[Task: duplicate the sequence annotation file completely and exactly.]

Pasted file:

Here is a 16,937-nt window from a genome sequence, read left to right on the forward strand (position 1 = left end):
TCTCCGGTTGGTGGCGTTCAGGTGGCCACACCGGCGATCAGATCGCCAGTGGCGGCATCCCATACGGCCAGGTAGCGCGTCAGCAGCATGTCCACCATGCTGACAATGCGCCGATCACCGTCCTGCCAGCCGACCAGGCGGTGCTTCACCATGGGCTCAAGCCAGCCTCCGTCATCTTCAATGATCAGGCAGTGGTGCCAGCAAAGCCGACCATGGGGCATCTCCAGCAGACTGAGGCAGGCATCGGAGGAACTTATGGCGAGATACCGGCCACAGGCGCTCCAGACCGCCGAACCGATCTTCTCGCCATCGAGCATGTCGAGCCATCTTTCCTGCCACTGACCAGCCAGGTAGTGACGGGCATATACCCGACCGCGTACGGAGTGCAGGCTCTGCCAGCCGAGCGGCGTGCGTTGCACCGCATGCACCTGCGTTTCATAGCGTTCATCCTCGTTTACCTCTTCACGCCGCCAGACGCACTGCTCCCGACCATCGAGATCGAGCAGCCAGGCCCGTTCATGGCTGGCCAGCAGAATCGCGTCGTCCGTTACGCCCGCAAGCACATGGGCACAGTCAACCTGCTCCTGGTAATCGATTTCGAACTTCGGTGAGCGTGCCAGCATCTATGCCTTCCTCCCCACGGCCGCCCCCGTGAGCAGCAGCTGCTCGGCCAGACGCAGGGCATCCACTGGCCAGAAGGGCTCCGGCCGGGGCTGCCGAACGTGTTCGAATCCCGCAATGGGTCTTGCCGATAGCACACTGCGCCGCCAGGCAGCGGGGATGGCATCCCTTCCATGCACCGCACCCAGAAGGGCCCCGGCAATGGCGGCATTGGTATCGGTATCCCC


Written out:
Here is a 16,937-nt window from a genome sequence, read left to right on the forward strand (position 1 = left end):
TCTCCGGTTGGTGGCGTTCAGGTGGCCACACCGGCGATCAGATCGCCAGTGGCGGCATCCCATACGGCCAGGTAGCGCGTCAGCAGCATGTCCACCATGCTGACAATGCGCCGATCACCGTCCTGCCAGCCGACCAGGCGGTGCTTCACCATGGGCTCAAGCCAGCCTCCGTCATCTTCAATGATCAGGCAGTGGTGCCAGCAAAGCCGACCATGGGGCATCTCCAGCAGACTGAGGCAGGCATCGGAGGAACTTATGGCGAGATACCGGCCACAGGCGCTCCAGACCGCCGAACCGATCTTCTCGCCATCGAGCATGTCGAGCCATCTTTCCTGCCACTGACCAGCCAGGTAGTGACGGGCATATACCCGACCGCGTACGGAGTGCAGGCTCTGCCAGCCGAGCGGCGTGCGTTGCACCGCATGCACCTGCGTTTCATAGCGTTCATCCTCGTTTACCTCTTCACGCCGCCAGACGCACTGCTCCCGACCATCGAGATCGAGCAGCCAGGCCCGTTCATGGCTGGCCAGCAGAATCGCGTCGTCCGTTACGCCCGCAAGCACATGGGCACAGTCAACCTGCTCCTGGTAATCGATTTCGAACTTCGGTGAGCGTGCCAGCATCTATGCCTTCCTCCCCACGGCCGCCCCCGTGAGCAGCAGCTGCTCGGCCAGACGCAGGGCATCCACTGGCCAGAAGGGCTCCGGCCGGGGCTGCCGAACGTGTTCGAATCCCGCAATGGGTCTTGCCGATAGCACACTGCGCCGCCAGGCAGCGGGGATGGCATCCCTTCCATGCACCGCACCCAGAAGGGCCCCGGCAATGGCGGCATTGGTATCGGTATCCCC